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Types of Contaminants Found in Compressed Air Systems

Atmospheric DirtAtmospheric air in an industrial environment typically contains 140 million dirt particles for every cubic meter of air. Eighty percent of these particles are less than 2 micron in size and are too small to be captured by the compressor intake filter and instead pass directly into the compressed air system.
Water Vapor, Condensed Water and Water AerosolsAtmospheric air contains water vapor (water in a gaseous form). The ability of compressed air to hold water vapor is dependent upon its temperature. The higher the temperature, the more water vapor that can be held by the air. During compression, the air temperature is increased significantly, which allows it to easily retain the incoming moisture. Condensation occurs at various stages throughout the system as the air is cooled further by the air receiver and piping and the expansion of valves, cylinders, tools and machinery.
Rust and PipescaleRust and pipescale can be found in air receivers and the piping of “wet systems” (systems without adequate purification equipment) or systems which were operated “wet” prior to purification being installed. Over time, this contamination breaks away to cause damage or blockage in production which can also contaminate final product and processes.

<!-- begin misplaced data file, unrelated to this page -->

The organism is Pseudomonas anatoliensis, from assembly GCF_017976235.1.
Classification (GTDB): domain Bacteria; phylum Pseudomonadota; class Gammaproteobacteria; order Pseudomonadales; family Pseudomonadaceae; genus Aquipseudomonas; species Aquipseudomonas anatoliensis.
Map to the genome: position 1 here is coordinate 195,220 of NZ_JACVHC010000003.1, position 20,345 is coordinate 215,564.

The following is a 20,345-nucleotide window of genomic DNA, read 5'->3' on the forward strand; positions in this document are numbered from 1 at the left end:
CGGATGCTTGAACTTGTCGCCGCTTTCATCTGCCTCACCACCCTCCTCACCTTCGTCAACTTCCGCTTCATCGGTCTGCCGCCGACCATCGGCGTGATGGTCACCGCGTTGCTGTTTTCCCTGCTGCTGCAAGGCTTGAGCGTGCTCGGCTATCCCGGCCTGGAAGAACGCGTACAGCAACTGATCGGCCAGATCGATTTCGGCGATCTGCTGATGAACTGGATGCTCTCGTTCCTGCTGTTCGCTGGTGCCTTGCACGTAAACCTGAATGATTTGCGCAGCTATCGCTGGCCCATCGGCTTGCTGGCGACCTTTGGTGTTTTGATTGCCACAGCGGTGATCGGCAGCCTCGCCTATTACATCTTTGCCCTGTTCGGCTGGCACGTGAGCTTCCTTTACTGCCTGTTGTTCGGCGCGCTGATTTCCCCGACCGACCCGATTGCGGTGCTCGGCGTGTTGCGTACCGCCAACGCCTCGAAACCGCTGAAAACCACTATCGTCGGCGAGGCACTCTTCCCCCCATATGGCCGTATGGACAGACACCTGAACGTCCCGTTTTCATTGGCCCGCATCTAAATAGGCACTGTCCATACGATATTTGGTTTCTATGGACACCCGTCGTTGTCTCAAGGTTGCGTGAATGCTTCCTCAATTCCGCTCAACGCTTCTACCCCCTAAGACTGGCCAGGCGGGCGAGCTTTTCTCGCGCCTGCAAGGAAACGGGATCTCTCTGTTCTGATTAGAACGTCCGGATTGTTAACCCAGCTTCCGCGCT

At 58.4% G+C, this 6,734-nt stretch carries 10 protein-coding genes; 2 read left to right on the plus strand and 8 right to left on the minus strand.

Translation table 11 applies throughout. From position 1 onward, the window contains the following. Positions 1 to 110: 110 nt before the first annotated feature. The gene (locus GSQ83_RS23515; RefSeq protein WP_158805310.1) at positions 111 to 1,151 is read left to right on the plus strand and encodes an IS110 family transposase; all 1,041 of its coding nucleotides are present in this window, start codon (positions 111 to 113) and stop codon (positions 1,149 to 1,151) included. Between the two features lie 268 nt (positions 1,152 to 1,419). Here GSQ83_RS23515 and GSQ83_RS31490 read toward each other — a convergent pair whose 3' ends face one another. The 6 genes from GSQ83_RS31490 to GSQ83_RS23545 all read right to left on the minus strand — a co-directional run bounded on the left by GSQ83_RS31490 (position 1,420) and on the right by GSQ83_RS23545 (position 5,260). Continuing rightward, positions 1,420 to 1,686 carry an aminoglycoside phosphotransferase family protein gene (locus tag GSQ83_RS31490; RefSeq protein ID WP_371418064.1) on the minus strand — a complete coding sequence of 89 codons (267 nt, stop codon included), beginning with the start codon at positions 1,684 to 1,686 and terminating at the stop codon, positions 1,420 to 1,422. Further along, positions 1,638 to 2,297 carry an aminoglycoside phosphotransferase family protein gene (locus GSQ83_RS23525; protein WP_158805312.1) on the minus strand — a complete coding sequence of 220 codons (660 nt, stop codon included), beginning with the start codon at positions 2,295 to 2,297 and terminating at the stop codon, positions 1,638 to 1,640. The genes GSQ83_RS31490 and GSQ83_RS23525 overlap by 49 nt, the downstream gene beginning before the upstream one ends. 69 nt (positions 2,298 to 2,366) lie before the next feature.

Micro-organismBacteria and viruses are also drawn into the compressed air system through the compressor intake. Warm, moist air provides an ideal environment for the growth of micro-organisms. Ambient air typically contains up to 3,850 micro-organisms per cubic meter. If only a few micro-organisms enter a clean environment, a sterile process or production system, enormous damage is caused that not only diminishes product quality, but can render a product entirely unfit for use and subject to recall. 
Liquid Oil and Oil AerosolsMost air compressors use oil in the compression stage for sealing, lubrication and cooling. During operation, lubricating oil is carried over into the compressed air system as liquid oil and aerosols. This oil mixes with water vapor in the air and is often very acidic, causing damage to the compressed air storage and distribution system, production equipment, and final product.
Oil VaporIn addition to dirt and water vapor, atmospheric air also contains oil in the form of unburned hydrocarbons. The unburned hydrocarbons drawn into the compressor intake, as well as vaporized oil from the compression stage of a lubricated compressor, carry over into a compressed air system where they can cool and condense, causing the same contamination issues as liquid oil. Typical oil vapor concentrations vary between 0.05 and 0.5mg per cubic meter of air.

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